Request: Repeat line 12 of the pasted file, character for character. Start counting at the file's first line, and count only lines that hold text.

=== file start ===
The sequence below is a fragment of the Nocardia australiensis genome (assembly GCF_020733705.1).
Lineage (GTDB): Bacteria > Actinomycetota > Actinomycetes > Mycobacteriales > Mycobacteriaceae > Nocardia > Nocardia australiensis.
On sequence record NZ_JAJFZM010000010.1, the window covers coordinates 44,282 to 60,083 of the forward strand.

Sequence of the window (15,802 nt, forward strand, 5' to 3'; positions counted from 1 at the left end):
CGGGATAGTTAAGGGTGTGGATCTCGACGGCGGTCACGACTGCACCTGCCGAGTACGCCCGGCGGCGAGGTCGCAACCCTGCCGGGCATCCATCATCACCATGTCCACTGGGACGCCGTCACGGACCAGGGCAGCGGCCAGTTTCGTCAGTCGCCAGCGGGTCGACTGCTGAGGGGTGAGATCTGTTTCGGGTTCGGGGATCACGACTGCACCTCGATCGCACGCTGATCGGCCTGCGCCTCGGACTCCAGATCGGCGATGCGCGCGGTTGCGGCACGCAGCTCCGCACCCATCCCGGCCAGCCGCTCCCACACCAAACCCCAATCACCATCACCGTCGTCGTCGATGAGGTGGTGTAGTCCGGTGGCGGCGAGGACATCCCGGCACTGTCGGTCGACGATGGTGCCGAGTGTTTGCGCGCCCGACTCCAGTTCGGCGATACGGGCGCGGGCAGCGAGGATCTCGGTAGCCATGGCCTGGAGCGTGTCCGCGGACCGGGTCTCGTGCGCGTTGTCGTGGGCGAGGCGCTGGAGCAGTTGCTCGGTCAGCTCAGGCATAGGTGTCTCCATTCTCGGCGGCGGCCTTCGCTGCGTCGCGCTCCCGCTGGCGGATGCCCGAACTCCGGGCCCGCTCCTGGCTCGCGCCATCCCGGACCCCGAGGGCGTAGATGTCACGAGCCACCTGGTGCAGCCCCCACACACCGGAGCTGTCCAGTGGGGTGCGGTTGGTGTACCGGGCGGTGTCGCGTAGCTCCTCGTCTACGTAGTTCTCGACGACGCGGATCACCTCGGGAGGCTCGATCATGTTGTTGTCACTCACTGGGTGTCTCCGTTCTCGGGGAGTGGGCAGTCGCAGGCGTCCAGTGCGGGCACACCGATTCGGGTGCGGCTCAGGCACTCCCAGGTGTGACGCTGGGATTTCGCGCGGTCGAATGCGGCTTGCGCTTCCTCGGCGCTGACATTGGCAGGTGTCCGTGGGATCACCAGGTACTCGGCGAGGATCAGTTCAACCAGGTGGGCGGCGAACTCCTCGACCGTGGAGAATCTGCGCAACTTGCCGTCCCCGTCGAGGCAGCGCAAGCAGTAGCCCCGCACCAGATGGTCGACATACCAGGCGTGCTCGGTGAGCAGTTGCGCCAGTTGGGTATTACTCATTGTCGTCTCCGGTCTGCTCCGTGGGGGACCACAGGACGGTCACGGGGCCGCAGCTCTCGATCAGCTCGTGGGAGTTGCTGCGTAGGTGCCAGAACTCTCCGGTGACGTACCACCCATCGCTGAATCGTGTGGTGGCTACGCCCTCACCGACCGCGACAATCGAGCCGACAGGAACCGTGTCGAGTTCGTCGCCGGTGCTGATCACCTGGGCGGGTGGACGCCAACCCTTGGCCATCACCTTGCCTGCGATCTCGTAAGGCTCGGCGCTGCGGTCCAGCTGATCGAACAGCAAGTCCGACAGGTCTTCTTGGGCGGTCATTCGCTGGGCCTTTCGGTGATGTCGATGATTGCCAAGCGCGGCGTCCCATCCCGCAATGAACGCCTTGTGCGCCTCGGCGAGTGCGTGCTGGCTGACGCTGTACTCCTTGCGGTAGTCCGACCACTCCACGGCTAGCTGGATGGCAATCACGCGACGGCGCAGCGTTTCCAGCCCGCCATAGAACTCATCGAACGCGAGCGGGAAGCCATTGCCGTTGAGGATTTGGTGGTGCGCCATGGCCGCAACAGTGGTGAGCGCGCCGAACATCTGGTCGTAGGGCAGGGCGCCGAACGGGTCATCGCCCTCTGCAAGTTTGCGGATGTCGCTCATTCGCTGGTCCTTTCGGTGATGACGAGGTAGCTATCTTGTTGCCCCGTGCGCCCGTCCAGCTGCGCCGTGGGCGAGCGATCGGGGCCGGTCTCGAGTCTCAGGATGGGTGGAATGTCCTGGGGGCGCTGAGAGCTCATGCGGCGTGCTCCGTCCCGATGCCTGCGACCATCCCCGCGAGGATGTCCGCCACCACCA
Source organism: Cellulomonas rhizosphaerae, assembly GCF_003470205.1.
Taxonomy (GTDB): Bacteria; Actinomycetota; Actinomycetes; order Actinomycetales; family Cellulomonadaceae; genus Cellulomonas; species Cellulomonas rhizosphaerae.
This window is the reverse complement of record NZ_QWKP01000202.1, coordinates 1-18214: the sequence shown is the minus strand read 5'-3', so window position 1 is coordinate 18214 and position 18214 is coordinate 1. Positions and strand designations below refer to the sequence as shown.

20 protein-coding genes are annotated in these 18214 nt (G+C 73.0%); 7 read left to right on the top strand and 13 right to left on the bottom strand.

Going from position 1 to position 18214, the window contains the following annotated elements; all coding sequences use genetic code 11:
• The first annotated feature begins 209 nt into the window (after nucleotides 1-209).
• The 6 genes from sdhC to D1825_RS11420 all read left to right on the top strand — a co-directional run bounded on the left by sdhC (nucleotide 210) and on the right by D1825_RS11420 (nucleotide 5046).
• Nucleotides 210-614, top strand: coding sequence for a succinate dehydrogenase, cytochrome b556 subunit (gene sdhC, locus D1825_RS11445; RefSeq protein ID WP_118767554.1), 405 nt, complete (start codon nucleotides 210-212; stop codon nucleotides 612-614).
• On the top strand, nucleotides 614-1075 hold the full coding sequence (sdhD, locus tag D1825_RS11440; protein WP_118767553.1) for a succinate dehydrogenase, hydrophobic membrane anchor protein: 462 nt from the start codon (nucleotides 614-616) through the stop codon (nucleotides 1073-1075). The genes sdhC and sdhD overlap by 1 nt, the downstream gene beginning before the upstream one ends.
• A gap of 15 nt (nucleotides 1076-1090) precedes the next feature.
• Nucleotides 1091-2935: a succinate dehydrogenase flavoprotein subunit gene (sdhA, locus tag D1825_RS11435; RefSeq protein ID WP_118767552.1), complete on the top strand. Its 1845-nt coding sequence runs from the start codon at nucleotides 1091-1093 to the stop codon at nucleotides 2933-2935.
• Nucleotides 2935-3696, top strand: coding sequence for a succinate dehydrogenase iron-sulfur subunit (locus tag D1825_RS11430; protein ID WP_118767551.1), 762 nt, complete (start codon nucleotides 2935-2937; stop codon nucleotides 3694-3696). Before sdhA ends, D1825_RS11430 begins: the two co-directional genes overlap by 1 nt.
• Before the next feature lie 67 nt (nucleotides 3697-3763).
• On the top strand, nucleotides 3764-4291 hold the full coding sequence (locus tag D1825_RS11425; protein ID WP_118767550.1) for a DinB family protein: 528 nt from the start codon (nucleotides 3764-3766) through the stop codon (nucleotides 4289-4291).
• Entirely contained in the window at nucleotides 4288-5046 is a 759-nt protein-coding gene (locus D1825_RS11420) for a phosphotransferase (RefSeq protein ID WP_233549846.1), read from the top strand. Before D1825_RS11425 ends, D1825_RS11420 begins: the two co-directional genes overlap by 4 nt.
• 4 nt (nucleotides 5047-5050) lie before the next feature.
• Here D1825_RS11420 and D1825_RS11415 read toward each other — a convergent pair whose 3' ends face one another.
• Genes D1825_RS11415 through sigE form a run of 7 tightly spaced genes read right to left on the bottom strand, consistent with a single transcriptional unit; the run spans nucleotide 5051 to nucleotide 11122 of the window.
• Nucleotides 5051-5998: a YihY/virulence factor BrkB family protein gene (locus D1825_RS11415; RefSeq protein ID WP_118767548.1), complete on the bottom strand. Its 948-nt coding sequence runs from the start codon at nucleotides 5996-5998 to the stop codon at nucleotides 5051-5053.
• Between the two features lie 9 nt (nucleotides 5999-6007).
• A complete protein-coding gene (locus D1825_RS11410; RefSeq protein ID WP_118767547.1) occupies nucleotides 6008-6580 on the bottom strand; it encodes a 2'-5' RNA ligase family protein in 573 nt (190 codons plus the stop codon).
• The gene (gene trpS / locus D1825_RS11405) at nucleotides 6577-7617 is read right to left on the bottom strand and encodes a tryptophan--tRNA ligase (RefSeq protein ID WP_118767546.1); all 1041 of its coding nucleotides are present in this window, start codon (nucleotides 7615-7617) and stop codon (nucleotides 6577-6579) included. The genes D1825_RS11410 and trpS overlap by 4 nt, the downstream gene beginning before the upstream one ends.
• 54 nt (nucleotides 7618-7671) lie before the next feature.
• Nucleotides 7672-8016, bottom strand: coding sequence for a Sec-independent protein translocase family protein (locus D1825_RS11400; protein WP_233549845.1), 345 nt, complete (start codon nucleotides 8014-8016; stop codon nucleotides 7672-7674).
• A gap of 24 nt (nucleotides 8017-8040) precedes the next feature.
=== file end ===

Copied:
• The 6 genes from sdhC to D1825_RS11420 all read left to right on the top strand — a co-directional run bounded on the left by sdhC (nucleotide 210) and on the right by D1825_RS11420 (nucleotide 5046).